Check out photos of rough:

http://www.ebay.ca/itm/K2-blue-jasper-pakistan-7-78-lbs-/171121424645?pt=LH_DefaultDomain_0&hash=item27d7a1b905

http://www.ebay.ca/itm/K2-blue-jasper-pakistan-3-28-lbs-/300957958506?pt=LH_DefaultDomain_0&hash=item46127e016a

regards,
stephanie :))
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Rob Woodside September 21, 2013 05:45PM
Sure looks like blue ink.
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Stephanie Martin September 21, 2013 06:21PM
Look at these photos of rough, photo 3 and 4 clearly show raised surface aggregates of the blue material in host.

http://www.ebay.ca/itm/K2-blue-jasper-from-pakistan-2-10-lbs-/300957809750?pt=LH_DefaultDomain_0&hash=item46127bbc56

regards,
stephanie :-)
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Franz Bernhard September 21, 2013 06:30PM
The cab is a fine grained granitic rock througout for sure! However, the blue dots could be ink or some kind of natural impregnation, e.g. around a weathered primary copper mineral.

I had a somewhat similar specimen about 15 years ago. A friend showed gave me a slab of a fine grained, white gneiss from Hohe Tauern, Austria, with blue spots, which he believed to be lazulite. However, they were imprägnations of a copper mineral, most probable azurite (only Cu detected on grain boundaries with SEM-EDS).

"photo 3 and 4 clearly show raised surface aggregates of the blue material in host"
They appear to me to be just random elavations.

Franz Bernhard
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Stephanie Martin September 21, 2013 06:47PM
yes, exactly, not dyed or inked.

and at least we know they are NOT mythical blue garnets ;-)



Edited 1 time(s). Last edit at 09/21/2013 07:42PM by Stephanie Martin.
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John Oostenryk September 22, 2013 12:14AM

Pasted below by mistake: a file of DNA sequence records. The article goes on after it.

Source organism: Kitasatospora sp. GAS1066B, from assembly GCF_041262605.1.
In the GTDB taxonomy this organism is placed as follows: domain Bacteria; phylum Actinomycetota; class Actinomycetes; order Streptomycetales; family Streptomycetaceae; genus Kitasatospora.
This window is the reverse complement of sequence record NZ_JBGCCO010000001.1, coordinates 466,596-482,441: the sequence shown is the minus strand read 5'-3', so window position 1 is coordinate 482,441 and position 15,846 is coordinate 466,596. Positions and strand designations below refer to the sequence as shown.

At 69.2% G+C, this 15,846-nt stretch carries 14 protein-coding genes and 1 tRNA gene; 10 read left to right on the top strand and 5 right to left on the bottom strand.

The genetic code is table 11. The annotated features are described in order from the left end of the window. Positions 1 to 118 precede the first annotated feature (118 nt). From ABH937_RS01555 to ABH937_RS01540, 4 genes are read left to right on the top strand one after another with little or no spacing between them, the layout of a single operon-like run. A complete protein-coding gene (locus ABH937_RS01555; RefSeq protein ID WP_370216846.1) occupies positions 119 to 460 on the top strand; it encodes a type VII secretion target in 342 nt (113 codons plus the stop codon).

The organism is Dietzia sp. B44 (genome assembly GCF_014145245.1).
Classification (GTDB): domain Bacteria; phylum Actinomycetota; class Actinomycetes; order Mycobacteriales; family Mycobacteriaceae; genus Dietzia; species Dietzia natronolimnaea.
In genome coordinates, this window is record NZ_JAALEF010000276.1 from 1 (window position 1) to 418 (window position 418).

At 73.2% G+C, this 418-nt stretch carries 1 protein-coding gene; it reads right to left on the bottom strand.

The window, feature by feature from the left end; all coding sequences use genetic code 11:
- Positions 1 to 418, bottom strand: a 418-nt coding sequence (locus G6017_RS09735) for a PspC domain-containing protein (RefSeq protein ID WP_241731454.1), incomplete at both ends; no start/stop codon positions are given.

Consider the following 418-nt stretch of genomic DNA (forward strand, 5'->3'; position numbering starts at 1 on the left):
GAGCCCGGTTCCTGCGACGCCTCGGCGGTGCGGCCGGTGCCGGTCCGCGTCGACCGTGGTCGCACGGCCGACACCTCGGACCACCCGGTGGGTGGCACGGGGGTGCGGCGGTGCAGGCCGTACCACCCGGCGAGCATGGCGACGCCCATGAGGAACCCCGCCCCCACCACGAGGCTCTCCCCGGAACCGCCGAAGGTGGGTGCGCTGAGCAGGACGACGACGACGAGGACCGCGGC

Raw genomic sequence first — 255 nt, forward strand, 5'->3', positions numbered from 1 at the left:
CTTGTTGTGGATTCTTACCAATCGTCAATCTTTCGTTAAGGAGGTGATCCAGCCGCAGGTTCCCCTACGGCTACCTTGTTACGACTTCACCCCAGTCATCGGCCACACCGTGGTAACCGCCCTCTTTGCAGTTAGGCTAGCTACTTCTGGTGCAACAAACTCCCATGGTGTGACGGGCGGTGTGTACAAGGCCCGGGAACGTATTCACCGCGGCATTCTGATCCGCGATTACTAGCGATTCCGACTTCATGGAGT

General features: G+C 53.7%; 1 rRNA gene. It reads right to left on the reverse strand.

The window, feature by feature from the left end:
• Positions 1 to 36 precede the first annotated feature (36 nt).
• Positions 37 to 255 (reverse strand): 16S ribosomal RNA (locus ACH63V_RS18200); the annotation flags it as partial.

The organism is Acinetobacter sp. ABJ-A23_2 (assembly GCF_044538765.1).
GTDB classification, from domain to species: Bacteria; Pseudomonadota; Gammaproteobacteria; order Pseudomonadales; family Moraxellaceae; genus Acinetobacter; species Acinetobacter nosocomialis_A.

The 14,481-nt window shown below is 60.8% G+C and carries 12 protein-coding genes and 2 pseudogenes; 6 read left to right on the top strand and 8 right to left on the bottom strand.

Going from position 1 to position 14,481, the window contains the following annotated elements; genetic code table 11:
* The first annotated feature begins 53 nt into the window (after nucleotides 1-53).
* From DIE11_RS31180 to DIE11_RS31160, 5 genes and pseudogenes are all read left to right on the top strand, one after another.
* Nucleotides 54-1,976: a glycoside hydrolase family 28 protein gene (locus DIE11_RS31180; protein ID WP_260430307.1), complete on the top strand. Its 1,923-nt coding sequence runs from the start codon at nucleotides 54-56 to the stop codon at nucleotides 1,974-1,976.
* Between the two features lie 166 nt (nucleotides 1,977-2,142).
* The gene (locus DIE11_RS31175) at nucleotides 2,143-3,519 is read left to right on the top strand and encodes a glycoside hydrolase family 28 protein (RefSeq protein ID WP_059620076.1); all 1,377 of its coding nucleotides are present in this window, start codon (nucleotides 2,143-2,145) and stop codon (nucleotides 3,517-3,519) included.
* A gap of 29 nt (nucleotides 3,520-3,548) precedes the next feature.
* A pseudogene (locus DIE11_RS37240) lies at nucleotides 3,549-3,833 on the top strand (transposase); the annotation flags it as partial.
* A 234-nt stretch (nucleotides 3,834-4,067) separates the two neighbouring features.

Hello all!

Before this thread goes futher astray from Steve's analysis data inquiry... He is NOT saying anything is fake or contrived!

As he points out he isn't questioning that~. Several others(and myself) do not see fakery(ink whatever...)

I do not know the Etsy person Leor listed first, but I AM familiar with the ebay seller (Stoneclouds) that has been referenced further down this post. He is an experienced lapidarist and I will vouch for his input. I contacted him to request his commentary on cutting/crossection.

Please consider I invited him as a guest for polite comment RE: cross section appearance when he is cutting. (ie:that it is sound/not contrived)
I am hopeful he can/will post a pic or piclink to a rough edge oblique view so a cross-section is observable. That should help direct this thread back on track topically:)

Ralph~ I know you are sharp cookie and enjoy your knowledge contributions! However, today;),I would surely say goodbye to your hat-EXCEPT, you are probably safe as your comment was in regard to the "polished" piece. Unless someone buys it for destructive testing? (Do you have enemies or ornery friends watching your posts? LOL:) I trust you enjoy some humor!